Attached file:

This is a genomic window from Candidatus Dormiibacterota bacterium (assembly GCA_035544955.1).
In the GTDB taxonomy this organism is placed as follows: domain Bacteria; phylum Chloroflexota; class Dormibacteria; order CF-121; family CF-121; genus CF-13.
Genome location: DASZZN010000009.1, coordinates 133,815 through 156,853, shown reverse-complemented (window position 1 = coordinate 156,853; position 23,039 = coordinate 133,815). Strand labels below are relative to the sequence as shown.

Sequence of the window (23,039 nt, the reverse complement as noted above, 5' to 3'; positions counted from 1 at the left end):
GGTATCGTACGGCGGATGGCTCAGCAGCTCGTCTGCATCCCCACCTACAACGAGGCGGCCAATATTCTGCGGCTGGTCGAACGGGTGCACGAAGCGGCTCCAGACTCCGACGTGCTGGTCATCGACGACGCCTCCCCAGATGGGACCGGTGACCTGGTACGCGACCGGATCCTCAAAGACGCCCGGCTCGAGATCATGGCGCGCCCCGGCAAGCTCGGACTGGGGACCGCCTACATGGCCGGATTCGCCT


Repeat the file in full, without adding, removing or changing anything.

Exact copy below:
This is a genomic window from Candidatus Dormiibacterota bacterium (assembly GCA_035544955.1).
In the GTDB taxonomy this organism is placed as follows: domain Bacteria; phylum Chloroflexota; class Dormibacteria; order CF-121; family CF-121; genus CF-13.
Genome location: DASZZN010000009.1, coordinates 133,815 through 156,853, shown reverse-complemented (window position 1 = coordinate 156,853; position 23,039 = coordinate 133,815). Strand labels below are relative to the sequence as shown.

Sequence of the window (23,039 nt, the reverse complement as noted above, 5' to 3'; positions counted from 1 at the left end):
GGTATCGTACGGCGGATGGCTCAGCAGCTCGTCTGCATCCCCACCTACAACGAGGCGGCCAATATTCTGCGGCTGGTCGAACGGGTGCACGAAGCGGCTCCAGACTCCGACGTGCTGGTCATCGACGACGCCTCCCCAGATGGGACCGGTGACCTGGTACGCGACCGGATCCTCAAAGACGCCCGGCTCGAGATCATGGCGCGCCCCGGCAAGCTCGGACTGGGGACCGCCTACATGGCCGGATTCGCCT